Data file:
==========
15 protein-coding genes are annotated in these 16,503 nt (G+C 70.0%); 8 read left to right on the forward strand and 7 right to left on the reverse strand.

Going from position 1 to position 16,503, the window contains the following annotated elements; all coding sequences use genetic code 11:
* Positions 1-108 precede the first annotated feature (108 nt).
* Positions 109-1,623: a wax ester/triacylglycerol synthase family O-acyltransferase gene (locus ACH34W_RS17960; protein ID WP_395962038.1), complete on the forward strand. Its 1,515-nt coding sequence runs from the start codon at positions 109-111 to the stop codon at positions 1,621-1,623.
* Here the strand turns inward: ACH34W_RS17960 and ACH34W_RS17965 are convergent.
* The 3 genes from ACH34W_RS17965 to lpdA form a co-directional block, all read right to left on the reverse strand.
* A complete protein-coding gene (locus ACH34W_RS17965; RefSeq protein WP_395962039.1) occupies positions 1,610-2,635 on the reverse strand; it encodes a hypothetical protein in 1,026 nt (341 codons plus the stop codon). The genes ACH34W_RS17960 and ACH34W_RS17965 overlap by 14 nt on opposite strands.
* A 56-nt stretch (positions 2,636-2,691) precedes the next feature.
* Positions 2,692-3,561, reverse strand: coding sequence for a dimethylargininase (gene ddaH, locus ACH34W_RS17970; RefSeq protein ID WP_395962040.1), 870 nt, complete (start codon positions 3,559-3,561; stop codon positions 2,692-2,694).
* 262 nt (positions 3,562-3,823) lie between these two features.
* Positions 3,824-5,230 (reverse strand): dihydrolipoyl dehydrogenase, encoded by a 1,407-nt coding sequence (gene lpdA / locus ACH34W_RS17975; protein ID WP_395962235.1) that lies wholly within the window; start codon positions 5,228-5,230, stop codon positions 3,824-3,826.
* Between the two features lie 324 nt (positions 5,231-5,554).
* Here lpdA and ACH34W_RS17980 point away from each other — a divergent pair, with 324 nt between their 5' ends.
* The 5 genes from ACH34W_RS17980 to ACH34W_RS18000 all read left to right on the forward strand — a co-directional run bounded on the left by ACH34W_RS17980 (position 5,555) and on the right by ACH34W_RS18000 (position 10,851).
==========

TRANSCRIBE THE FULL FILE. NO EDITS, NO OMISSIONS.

15 protein-coding genes are annotated in these 16,503 nt (G+C 70.0%); 8 read left to right on the forward strand and 7 right to left on the reverse strand.

Going from position 1 to position 16,503, the window contains the following annotated elements; all coding sequences use genetic code 11:
* Positions 1-108 precede the first annotated feature (108 nt).
* Positions 109-1,623: a wax ester/triacylglycerol synthase family O-acyltransferase gene (locus ACH34W_RS17960; protein ID WP_395962038.1), complete on the forward strand. Its 1,515-nt coding sequence runs from the start codon at positions 109-111 to the stop codon at positions 1,621-1,623.
* Here the strand turns inward: ACH34W_RS17960 and ACH34W_RS17965 are convergent.
* The 3 genes from ACH34W_RS17965 to lpdA form a co-directional block, all read right to left on the reverse strand.
* A complete protein-coding gene (locus ACH34W_RS17965; RefSeq protein WP_395962039.1) occupies positions 1,610-2,635 on the reverse strand; it encodes a hypothetical protein in 1,026 nt (341 codons plus the stop codon). The genes ACH34W_RS17960 and ACH34W_RS17965 overlap by 14 nt on opposite strands.
* A 56-nt stretch (positions 2,636-2,691) precedes the next feature.
* Positions 2,692-3,561, reverse strand: coding sequence for a dimethylargininase (gene ddaH, locus ACH34W_RS17970; RefSeq protein ID WP_395962040.1), 870 nt, complete (start codon positions 3,559-3,561; stop codon positions 2,692-2,694).
* 262 nt (positions 3,562-3,823) lie between these two features.
* Positions 3,824-5,230 (reverse strand): dihydrolipoyl dehydrogenase, encoded by a 1,407-nt coding sequence (gene lpdA / locus ACH34W_RS17975; protein ID WP_395962235.1) that lies wholly within the window; start codon positions 5,228-5,230, stop codon positions 3,824-3,826.
* Between the two features lie 324 nt (positions 5,231-5,554).
* Here lpdA and ACH34W_RS17980 point away from each other — a divergent pair, with 324 nt between their 5' ends.
* The 5 genes from ACH34W_RS17980 to ACH34W_RS18000 all read left to right on the forward strand — a co-directional run bounded on the left by ACH34W_RS17980 (position 5,555) and on the right by ACH34W_RS18000 (position 10,851).